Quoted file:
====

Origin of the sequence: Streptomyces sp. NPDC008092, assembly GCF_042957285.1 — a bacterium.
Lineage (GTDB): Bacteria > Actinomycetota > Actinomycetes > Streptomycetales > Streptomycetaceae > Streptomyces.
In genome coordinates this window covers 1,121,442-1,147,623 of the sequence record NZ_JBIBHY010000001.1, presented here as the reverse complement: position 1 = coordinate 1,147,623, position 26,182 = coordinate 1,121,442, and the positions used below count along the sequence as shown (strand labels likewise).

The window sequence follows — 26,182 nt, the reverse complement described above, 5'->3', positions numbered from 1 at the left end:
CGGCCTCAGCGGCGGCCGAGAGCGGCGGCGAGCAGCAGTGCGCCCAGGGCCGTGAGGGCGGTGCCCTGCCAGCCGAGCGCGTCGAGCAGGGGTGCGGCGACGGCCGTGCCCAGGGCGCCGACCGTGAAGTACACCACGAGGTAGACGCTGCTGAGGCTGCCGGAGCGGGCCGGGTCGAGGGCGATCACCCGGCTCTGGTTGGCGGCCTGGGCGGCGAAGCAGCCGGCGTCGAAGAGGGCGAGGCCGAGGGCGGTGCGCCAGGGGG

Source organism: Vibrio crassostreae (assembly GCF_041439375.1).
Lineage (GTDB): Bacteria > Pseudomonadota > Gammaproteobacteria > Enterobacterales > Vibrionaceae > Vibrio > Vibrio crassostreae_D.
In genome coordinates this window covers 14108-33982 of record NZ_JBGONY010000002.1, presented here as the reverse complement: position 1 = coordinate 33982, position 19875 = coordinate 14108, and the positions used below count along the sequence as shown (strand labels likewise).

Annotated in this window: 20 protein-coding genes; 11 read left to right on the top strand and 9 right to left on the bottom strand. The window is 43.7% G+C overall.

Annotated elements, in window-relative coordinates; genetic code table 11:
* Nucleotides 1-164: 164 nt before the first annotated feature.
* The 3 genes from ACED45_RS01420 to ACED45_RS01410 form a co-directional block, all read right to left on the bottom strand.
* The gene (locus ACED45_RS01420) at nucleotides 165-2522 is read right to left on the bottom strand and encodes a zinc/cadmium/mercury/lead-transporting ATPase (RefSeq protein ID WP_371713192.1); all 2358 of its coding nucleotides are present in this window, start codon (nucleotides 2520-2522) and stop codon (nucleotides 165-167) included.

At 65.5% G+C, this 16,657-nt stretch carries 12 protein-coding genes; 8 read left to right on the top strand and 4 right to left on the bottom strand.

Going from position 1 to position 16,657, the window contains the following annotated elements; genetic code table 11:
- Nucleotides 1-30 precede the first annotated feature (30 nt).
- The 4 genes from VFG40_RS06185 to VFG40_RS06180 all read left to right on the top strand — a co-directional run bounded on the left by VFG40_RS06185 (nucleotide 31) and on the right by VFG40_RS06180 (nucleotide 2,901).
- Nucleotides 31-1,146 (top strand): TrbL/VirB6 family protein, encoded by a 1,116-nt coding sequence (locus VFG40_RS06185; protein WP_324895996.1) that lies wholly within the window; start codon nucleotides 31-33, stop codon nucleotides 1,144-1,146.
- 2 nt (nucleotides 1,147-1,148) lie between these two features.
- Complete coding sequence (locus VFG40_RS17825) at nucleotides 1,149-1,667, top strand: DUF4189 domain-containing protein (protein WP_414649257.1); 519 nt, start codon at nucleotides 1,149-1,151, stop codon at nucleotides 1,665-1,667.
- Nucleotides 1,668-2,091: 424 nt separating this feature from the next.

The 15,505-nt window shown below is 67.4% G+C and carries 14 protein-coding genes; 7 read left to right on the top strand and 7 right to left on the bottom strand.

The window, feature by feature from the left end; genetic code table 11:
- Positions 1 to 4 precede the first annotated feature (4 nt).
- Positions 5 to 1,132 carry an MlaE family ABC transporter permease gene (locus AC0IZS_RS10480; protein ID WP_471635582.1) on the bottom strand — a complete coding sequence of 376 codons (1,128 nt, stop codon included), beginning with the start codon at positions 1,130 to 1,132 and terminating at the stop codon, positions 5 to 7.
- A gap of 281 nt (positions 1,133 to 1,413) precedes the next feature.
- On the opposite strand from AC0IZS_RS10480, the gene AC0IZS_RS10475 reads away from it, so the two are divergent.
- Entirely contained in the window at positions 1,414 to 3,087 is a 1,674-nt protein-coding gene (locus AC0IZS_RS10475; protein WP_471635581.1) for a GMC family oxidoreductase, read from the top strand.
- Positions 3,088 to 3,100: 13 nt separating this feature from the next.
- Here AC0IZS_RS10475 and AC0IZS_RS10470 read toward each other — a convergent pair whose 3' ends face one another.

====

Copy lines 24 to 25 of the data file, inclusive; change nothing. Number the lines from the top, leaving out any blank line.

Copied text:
- Positions 1 to 4 precede the first annotated feature (4 nt).
- Positions 5 to 1,132 carry an MlaE family ABC transporter permease gene (locus AC0IZS_RS10480; protein ID WP_471635582.1) on the bottom strand — a complete coding sequence of 376 codons (1,128 nt, stop codon included), beginning with the start codon at positions 1,130 to 1,132 and terminating at the stop codon, positions 5 to 7.